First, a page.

Review: Hero Xtreme 160R long term review, first report

A few months ago, I got quite ambitious and decided to sell my practically brand-new scooter to fund a purchase I honestly had not thought through. The scooter was faultless and a perfect companion in a city like Mumbai. I parted ways with it for a 1978 Suzuki TS100, which I had intended to use as my daily ride. However, there’s a reason you don’t see people ride 40-year-old machines to the shops and that’s simply because they are hard to keep running. What made it worse for me was the fact that the TS I have is probably the only one of its kind in the country, making spares nearly impossible to come by. 

The bike I have has a worn-out crankshaft seal, and the replacement is being shipped to India since the last two months. In the meanwhile, I’ve had to hail taxis and that’s no fun, especially during a pandemic in the second-most congested city in the world. Hero’s latest entrant to Autocar’s long-term fleet, the 160R, couldn’t have come at a better time. 

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A slightly more spacious pillion seat would go a long way.

Given that it has only just shown up, I haven’t had the chance to put a lot of kilometres on it. That said, I’ve already started learning a few things about it. What becomes quite apparent after a few days is that, in typical Hero fashion, the Xtreme 160R isn’t a fussy motorcycle, and calling this one friendly is an understatement. It’s so light, quiet and undramatic that, at times, you forget it has sporty intentions.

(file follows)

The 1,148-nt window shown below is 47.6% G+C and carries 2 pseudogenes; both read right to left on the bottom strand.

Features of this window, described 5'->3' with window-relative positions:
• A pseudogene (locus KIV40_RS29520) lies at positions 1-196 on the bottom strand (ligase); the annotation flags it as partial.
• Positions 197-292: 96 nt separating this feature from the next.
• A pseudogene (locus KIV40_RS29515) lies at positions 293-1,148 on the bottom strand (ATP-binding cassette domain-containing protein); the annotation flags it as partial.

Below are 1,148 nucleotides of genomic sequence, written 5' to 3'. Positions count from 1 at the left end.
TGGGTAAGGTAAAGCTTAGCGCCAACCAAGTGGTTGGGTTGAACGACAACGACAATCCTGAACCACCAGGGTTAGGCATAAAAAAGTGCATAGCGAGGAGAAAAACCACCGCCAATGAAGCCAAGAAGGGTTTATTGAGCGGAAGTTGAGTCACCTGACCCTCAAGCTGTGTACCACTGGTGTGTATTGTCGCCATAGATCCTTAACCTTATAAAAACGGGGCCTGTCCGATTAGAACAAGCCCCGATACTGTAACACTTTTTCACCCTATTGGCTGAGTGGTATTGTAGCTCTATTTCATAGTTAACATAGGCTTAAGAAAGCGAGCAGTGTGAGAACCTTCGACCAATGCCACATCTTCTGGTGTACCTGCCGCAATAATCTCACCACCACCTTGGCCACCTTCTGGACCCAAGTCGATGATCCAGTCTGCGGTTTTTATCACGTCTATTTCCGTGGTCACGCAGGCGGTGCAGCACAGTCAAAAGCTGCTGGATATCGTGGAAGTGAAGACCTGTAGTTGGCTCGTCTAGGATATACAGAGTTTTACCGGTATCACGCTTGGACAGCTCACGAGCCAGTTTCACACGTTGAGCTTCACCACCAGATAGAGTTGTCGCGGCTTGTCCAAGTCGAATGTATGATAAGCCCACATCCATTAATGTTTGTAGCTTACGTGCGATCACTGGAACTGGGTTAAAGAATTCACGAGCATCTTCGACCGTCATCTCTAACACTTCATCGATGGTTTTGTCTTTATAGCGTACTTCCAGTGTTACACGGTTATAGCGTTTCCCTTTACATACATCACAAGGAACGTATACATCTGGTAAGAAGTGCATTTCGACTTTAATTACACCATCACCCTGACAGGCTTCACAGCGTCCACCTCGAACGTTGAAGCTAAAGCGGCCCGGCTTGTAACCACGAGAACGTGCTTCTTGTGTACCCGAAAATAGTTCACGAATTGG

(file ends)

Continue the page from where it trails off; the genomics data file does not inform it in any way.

However, I haven’t yet had the opportunity to really push it, which could reveal its fun side, but that’s something we’ll leave for the next report. At present, it’s the motorcycle I use to get from one traffic signal to another, and it’ll probably continue to do so till I get a long weekend off. Despite its compact dimensions, the 160R manages to grab quite a bit of attention. That’s not surprising when you look at the thing. The uniquely sporty design paired with the futuristic looking LED headlight and smoked tail-light help it stand out. A design like this is quite uncharacteristic of Hero (but most welcome!), and it’s leaving bystanders in awe. 

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Pillion grab handles are neatly integrated into the rear fender.

My short city trips have also revealed some of the 160R’s shortcomings. The pillion seat, for instance, could have been a little more spacious. The fuel cap isn’t hinged and the clutch bites right at the end, although the latter is an issue a quick adjustment will fix. 

Unlike Ruman and his Himalayan, I don’t have big trips planned with the Xtreme at the moment, but it’s something I do hope to change. 

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